The were always aware that they couldn’t do it all, so they didn’t try to. They picked quality rather than quantity. She remembers that the first time they went to Paris, she was pregnant with Finn, and they bought a 24-hour museum pass. “That was insane,” she says. “They don’t care about great art,” she says of the kids. “I knew this time not to go that route. I’d much rather not do something, but to do things we did do well.”
They tried to not stand out so much like Americans, which meant understanding some of the culture’s social mores, but it was hard, especially with a limited wardrobe.
Tsh Oxenreider says she tried hard not to be the American wearing the running shoes with every outfit, but it was hard to not look out of fashion in places like Italy, Eastern Africa and Hong Kong, when you have a windbreaker instead of a proper jacket. That’s one thing Oxenreider will bring the next time they go on a global adventure.
While Oxenreider thought the lack of stuff and different wardrobe items would be the hardest part, it really wasn’t. She thought of it like having a uniform and most of the time, they could wash clothes in a laundry bag pretty easily. Sometimes, though, they did feel a bit grungy and the kids’ shoes stank.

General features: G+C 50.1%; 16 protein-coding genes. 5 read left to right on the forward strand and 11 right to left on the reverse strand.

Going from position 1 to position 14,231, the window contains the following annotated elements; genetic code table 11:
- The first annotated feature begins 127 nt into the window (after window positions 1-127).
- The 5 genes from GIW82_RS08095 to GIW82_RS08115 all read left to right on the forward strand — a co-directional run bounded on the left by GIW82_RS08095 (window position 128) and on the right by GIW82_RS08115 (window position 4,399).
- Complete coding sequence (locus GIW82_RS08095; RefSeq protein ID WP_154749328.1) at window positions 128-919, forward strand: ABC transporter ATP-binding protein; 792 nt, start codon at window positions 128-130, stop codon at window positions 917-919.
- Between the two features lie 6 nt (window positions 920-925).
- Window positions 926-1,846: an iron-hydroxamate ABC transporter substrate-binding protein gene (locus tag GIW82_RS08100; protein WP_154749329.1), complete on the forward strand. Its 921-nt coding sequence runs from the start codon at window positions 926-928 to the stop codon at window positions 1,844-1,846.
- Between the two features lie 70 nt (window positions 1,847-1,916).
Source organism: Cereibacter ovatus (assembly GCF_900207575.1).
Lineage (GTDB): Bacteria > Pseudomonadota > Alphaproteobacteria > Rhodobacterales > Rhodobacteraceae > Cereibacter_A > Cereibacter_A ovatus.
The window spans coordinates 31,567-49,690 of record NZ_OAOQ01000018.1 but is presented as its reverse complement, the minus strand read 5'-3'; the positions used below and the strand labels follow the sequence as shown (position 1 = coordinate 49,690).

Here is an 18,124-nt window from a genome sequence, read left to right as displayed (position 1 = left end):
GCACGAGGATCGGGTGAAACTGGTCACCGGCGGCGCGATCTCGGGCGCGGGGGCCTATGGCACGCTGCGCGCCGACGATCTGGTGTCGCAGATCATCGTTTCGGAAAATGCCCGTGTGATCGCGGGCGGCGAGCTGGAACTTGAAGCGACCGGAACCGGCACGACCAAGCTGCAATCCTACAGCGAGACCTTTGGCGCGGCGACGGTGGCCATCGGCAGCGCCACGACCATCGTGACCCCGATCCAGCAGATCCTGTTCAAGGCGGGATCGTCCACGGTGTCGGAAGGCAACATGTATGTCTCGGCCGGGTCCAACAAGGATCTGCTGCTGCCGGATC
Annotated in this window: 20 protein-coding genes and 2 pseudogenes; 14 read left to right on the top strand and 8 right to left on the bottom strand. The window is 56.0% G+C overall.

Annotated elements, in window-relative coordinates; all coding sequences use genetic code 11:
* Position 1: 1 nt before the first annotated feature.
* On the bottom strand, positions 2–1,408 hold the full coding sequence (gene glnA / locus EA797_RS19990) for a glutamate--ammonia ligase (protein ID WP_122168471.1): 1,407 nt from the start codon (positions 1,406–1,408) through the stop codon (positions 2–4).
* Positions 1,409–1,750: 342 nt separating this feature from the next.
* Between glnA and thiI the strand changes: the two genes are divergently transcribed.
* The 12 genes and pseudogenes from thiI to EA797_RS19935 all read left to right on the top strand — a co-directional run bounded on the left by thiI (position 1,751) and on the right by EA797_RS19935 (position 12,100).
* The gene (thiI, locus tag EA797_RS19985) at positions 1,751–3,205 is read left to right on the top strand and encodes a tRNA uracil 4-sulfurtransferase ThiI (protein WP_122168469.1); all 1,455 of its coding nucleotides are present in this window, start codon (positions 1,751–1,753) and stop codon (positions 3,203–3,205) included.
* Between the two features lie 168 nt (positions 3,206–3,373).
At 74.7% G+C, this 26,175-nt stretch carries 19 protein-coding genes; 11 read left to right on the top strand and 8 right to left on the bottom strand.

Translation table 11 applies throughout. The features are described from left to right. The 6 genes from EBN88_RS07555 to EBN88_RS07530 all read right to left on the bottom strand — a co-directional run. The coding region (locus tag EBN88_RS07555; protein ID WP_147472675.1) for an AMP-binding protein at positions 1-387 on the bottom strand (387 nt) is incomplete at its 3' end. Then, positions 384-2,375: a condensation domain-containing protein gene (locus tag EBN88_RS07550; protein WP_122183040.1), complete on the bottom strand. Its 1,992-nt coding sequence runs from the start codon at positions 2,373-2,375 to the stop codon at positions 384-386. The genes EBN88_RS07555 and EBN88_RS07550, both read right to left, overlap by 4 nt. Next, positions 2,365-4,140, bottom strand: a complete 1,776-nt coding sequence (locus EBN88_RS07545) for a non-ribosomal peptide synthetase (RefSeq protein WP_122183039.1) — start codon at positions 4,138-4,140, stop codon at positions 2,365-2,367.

Oxenreider actually found that she didn’t need everything they brought with them and could have packed less. “Whatever you need, you can get,” she says. “Usually, you’re so glad for the backpack to be lighter.”
Many of the things she worried about never really happened. They expected more sickness, but aside from the occasional cold or vomiting, they were pretty healthy. They never struggled to find clean water, but sometimes, they were limited on what they could eat because they weren’t in a country long enough to adjust to the bacteria in the water to eat fresh fruits and vegetables. They also went several months without a good cup of coffee.
The language barriers also weren’t that difficult. Either people spoke English or the Oxenreiders used some Spanish or French or they used Google Translate.
“Usually the stressful things are the fear of the unknown,” Oxenreider says.